This Company Is Deepfaking Your Whole Body to Make Super Realistic AI Avatars

This Company Is Deepfaking Your Whole Body to Make Super Realistic AI Avatars

It was only a few months ago when Synthesia showed off its “Expressive AI Avatars” that impressed with its creepily realistic facial expressions and voices. Now the company is taking it to the next level with Synthesia 2.0, which will soon be able to generate full-body avatars from scratch using AI.

Synthesia’s 2.0 demo above is short, but it shows off six very convincing examples of full-body AI avatars in action. These examples don’t have any voice yet, but Synthesia is likely going to combine them with the Express AI Avatar’s realistic human voice making them a lot more realistic in the near future.

A More Full-Bodied Experience

Instead of just a talking head, Synthesia 2.0’s AI-generated avatars incorporate hand and arm gestures, along with body language. As a user, you can fully control the AI avatars by creating animations with skeleton sequences. On top of that, you can still customize your AI avatar’s appearance with your own images and videos. According to MIT Technology Review, Synthesia 2.0’s avatars will be able to sing and dance with a microphone in their hand, walk across a room, and come from behind a desk. Victor Riparbelli, Synthesia’s CEO, also told MIT Technology Review that the updated AI avatars can show more complex emotions, like excitement, fear, and nervousness.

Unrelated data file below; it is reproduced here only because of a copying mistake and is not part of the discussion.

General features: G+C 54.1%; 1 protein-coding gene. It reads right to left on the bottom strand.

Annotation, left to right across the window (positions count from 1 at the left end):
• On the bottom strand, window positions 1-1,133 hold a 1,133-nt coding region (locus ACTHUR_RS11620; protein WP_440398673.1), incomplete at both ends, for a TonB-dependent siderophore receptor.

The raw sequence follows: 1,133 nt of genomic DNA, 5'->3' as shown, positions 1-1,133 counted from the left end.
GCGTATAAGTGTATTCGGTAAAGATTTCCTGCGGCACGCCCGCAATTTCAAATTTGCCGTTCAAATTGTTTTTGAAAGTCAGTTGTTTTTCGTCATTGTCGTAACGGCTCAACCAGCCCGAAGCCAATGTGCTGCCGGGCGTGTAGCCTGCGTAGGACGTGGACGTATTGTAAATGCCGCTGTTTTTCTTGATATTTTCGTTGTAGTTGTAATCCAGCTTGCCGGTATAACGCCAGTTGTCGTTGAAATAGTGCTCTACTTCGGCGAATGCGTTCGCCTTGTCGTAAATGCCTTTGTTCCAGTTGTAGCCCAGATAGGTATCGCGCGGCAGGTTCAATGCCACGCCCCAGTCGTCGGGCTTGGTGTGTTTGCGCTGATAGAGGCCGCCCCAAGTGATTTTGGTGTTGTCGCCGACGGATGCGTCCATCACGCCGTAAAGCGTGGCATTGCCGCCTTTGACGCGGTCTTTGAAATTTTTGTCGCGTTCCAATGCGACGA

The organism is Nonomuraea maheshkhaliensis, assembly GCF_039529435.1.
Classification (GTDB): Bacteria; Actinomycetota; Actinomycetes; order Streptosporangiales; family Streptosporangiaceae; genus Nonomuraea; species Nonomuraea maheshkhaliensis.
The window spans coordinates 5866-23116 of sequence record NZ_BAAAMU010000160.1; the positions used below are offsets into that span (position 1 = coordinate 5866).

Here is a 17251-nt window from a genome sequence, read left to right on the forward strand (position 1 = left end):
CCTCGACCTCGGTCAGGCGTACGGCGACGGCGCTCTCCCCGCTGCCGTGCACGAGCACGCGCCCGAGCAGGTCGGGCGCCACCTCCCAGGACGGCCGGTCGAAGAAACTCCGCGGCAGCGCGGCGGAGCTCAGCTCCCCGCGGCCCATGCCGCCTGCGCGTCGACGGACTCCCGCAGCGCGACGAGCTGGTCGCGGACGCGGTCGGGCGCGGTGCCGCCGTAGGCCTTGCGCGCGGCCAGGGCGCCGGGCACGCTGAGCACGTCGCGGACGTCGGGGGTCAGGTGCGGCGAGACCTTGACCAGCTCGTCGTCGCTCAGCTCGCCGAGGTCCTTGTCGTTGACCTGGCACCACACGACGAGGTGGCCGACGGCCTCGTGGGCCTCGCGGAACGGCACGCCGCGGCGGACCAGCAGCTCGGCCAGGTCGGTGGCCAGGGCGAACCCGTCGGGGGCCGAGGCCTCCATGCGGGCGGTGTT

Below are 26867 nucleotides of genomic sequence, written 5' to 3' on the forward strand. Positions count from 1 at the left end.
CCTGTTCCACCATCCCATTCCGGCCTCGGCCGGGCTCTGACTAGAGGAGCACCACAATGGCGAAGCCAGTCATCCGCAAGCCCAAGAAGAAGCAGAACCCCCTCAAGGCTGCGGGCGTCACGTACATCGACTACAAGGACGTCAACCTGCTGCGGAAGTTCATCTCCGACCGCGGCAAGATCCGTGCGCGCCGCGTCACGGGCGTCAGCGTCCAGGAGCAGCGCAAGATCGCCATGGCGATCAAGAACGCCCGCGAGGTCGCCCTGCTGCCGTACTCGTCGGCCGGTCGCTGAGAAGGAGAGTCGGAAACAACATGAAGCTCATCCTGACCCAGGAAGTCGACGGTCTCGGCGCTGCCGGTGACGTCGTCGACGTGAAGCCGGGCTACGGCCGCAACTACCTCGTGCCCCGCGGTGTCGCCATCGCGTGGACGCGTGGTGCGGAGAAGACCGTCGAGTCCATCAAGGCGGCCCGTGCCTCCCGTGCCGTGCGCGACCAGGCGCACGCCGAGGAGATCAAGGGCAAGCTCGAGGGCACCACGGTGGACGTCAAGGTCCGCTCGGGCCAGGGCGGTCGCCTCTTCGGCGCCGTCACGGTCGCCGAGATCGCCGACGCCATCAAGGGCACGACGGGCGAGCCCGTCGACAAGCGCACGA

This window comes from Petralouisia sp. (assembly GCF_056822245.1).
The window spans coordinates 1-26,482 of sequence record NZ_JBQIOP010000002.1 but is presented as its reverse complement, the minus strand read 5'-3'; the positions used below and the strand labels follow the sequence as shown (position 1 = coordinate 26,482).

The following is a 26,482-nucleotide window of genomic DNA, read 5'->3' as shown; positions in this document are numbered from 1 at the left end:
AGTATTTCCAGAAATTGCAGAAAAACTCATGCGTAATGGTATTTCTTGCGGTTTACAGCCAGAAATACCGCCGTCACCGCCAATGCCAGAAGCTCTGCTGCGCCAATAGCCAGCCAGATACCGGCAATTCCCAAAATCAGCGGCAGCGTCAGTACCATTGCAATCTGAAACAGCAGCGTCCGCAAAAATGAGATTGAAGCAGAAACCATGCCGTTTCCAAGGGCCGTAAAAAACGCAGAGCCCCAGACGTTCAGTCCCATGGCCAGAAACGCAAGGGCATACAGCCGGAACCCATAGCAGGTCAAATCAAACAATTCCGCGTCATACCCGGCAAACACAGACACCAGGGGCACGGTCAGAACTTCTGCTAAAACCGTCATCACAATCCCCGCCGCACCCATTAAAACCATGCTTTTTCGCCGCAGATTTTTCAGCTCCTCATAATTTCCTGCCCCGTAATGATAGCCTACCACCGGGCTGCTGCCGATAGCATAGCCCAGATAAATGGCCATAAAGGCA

To get these ultrarealistic movements, Synthesia said that it took 12 months of capturing thousands of people in studios around the world. With that dataset, the company trained its large video and audio foundational models where it can now produce those convincing examples as seen in the demo. Synthesia 2.0’s full-body avatars feature isn’t out yet, but it’s already a more promising tool than we see with some similar technologies, like Microsoft’s VASA-1 project.

Coming As Early as 2024

Synthesia promised more news about the full-body AI avatars later this year, and Riparbelli told MIT Technology Review that these updated avatars will launch towards the end of the year. As of now, Synthesia 2.0’s other updates let you create a custom AI avatar at home using your webcam or phone, an AI Video Assistant that can transform articles into videos, and an improved translation experience.

Even though Synthesia is designed for business use in mind, these full-body AI avatars set a new bar in the deepfake world. They also open what could potentially be a potentially dangerous can of worms beyond their intended use.

The increasing sophistication of deepfakes has already resulted in many states trying to enact legislation to limit the prevalence, especially in the context of elections and non-consensual sexual material. Synthesia seems to take those potential misues seriously, but only time will tell if deepfaking your whole body is actually a good idea.

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